Arvind Kejriwal’s Aam Aadmi Party (AAP) said today that the results indicate an “EVM wave, not Modi wave”. The party has decided to launch a national campaign against what it alleges are faulty EVMs or Electronic Voting Machines.

“This chamatkari (magical) victory of the BJP - this is only EVM lehar (wave) not Modi lehar,“said Gopal Rai, adding, “The entire country has to think how to be free of this EVM-wave.”

Meanwhile on monday a group of trained engineers and scientists, from India and abroad (drawn primarily from IITs and other premier science institutes), have, in response to the Election Commission’s EVM challenge, urged chief election commissioner Nasim Zaidi to allow them an opportunity participate in the exercise fully and fairly to assess the security strengths and weaknesses in the security of the electronic voter machines.

Special Correspondent

The scientists and engineers also spelt out how they would like the EVM challenge to proceed to enable proper understanding of “EVM security strengths and weaknesses”.

Holding that it was almost impossible to “determine with certainty that EVMs are tamper-proof,” no matter what the qualification of an individual, the group wrote that since “electronic devices can be designed to detect when they are being tested, and it is practically impossible to test for every possible configuration and scenario,” therefore if the EVM challenge does not detect a problem, it certainly would “not mean that election outcomes are guaranteed to be secure in the future”. In this regard, it said, only “regular VVPAT audits can help address this issue.”

Giving out their “position in EVM security,” the scientists and engineers wrote that “electronic devices cannot be guaranteed to be immune from tampering when there are a large number of insiders with access and non-insiders with malicious intent, attempting to subvert the device’s functioning. These include everyone who may have access to the EVM over the cycle of design, manufacture, testing, storage, maintenance, calibration and deployment.”

However, the design by itself, the group said, is not sufficient to protect the EVM from tampering or error. “A general class of vulnerabilities is common to both the western machines and the EVM. These vulnerabilities arise because of the difficulty of determining exactly what a given electronic machine will do in every scenario, and because those with physical access can change and probe aspects of the hardware or software (for example, they can fit the machine with a wireless receiver, swap out a ROM, or determine the key used to provide cryptographic security).”

Earlier few activists then showed on TV channel a ‘machine’ which they claimed can be manipulated. ECI countered allegation that the ‘machine’ was stolen from EVM warehouse in Mumbai, subjected to changes by activists and thus it was no longer the ‘machine’ used by ECI.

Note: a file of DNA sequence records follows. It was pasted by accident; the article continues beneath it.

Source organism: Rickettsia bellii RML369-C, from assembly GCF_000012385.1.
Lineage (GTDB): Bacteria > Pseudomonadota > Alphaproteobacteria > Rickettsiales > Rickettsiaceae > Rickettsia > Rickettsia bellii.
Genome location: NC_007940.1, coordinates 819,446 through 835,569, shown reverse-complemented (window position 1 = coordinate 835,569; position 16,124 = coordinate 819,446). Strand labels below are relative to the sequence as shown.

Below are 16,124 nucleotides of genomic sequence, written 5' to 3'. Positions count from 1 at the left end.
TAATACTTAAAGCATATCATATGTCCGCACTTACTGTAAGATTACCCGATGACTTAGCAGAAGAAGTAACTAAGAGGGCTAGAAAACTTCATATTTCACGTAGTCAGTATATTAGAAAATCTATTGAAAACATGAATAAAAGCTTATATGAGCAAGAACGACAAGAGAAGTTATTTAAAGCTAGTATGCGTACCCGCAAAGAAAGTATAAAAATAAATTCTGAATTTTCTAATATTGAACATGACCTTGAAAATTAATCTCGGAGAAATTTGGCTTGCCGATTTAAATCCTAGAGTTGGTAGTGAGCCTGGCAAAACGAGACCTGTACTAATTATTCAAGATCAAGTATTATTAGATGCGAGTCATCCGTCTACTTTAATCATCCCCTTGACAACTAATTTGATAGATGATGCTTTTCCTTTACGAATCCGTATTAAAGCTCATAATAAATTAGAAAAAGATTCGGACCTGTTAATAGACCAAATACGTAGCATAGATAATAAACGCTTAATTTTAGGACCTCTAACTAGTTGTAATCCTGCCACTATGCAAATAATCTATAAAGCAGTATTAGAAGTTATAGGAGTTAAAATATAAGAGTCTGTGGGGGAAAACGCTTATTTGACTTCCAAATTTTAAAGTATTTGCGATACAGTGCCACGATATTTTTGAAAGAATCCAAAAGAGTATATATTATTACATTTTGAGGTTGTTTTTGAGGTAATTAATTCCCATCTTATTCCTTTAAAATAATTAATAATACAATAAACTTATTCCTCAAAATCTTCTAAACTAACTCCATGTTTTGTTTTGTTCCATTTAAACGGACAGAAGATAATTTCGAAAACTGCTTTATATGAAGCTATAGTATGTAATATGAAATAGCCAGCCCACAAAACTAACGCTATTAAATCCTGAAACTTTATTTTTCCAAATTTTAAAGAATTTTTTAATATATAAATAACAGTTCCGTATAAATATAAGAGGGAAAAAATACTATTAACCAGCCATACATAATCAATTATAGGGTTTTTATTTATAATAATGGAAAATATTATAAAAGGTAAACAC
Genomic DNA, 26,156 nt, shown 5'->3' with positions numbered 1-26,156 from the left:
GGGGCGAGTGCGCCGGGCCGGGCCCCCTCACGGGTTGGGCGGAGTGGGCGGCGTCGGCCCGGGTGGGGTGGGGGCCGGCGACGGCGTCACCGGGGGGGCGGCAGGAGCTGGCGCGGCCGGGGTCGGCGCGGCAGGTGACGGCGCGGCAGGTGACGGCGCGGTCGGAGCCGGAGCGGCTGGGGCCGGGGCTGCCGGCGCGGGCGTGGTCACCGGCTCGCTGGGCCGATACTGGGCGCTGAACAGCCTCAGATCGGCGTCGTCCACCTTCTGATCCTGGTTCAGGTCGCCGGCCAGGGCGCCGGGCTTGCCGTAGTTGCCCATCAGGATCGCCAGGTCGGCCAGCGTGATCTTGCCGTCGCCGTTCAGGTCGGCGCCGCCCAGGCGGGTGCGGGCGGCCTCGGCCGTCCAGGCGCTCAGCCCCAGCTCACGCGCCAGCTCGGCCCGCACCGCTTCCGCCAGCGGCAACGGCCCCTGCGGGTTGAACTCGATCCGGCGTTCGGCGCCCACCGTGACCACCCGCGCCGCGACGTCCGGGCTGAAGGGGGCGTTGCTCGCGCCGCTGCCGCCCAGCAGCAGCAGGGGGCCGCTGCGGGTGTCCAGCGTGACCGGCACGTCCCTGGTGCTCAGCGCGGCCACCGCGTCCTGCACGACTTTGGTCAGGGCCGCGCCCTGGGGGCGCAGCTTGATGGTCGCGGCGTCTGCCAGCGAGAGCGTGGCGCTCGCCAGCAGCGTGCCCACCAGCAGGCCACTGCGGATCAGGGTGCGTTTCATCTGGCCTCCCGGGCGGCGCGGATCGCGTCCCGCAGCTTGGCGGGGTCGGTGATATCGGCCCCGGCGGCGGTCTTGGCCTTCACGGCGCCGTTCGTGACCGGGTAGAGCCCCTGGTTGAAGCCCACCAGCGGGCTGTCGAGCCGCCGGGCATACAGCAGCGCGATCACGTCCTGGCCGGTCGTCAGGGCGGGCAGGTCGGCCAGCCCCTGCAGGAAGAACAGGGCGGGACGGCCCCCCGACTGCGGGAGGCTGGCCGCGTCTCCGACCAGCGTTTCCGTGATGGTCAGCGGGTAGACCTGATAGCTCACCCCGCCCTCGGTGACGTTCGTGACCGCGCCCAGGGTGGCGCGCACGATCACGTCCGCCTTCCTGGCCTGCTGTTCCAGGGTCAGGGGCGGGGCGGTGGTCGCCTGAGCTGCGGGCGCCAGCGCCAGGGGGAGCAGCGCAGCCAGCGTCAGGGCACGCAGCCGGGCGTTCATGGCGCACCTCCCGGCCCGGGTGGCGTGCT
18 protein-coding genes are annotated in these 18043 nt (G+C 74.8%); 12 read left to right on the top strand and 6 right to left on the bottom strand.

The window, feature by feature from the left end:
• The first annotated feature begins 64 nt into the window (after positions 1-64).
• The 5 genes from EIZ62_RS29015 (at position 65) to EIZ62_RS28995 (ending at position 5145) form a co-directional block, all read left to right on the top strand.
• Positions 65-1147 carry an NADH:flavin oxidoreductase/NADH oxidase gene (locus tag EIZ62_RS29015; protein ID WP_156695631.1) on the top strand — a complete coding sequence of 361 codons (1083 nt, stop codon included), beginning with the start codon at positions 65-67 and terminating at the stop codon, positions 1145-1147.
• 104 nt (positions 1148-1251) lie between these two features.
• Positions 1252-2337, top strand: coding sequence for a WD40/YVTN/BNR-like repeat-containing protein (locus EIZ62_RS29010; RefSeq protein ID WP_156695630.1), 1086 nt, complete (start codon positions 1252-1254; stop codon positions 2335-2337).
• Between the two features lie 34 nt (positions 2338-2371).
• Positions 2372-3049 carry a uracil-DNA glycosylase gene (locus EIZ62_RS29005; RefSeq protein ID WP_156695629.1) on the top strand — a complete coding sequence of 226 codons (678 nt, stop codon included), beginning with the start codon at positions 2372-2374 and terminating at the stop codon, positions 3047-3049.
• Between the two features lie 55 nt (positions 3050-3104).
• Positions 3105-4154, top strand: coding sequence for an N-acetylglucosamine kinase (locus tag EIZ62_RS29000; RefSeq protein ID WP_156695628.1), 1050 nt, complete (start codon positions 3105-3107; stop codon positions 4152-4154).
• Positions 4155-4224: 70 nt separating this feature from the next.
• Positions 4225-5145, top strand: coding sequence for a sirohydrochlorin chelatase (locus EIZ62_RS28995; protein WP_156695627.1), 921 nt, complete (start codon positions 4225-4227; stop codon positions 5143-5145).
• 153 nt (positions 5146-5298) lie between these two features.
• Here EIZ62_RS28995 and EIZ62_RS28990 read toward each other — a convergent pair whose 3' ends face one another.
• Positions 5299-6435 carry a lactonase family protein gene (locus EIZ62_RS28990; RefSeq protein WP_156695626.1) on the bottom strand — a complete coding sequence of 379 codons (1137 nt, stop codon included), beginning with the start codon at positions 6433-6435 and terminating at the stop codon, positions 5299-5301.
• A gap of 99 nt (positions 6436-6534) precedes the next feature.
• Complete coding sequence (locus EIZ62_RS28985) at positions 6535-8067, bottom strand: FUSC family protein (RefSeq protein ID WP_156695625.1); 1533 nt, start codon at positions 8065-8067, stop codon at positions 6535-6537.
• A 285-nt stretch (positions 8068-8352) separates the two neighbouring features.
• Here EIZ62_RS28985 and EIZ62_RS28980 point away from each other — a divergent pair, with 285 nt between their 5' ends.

Special Correspondent

The Critical Points put forward by the trained engineers and scientists group who accepted Election Commission’s EVM challenge are:

1) The group noted that the EC had in 2009 prevented some type of access – when it disallowed physical tampering – and therefore “it should explain why an insider or a criminal would not have that kind of access”.

2) The group has suggested that individuals should be allowed to choose their instruments and to physically tamper with an EVM and they should be provided with design documents and test descriptions and results, as well as information about the security procedures in place, for each generation of EVM currently in use.

3) It also demanded that the results obtained by each team examining the EVMs should be made public; a longer term test by a team with in-depth expertise in computer security and voting system security should be performed; and finally a team of experts should be tasked with preparing recommendations to address each important security vulnerability discovered during the challenge.

4) the group said, “from a technical perspective, such allegations are best addressed by auditing VVPAT records where they exist.” Additionally, it said, “independent of the outcome of the challenge, the EC should check the outcome of each election by creating, maintaining and auditing VVPAT records.”

The group said, “independent of the outcome of the EVM challenge, the EC should enable the creation of VVPAT records, ensure their secure storage separate from the EVMs, and conduct regular VVPAT audits for each election.” The audits, it said, should involve the examination of a randomly-chosen subset of the VVPAT records.

5) The group said there is no clarity on how secure these EVMs are because while “the EC has announced several times that it believes that the EVM is tamper-proof because of certain design aspects, there has been no release of any detailed information about these design features.”

In light of all these aspects, the group said, the EVM challenge, beginning on May 1, 2017, should be treated as a means through which voters in the world’s largest democracy may understand the security strengths and weaknesses of their voting technology. “It would be a waste of time and energy if the EVM Challenge is executed as a superficial exercise without full access and transparency,” the letter said, adding that a “genuinely open and substantial” exercise would enhance the trustworthiness of the elections and the vibrant nature of Indian democracy.

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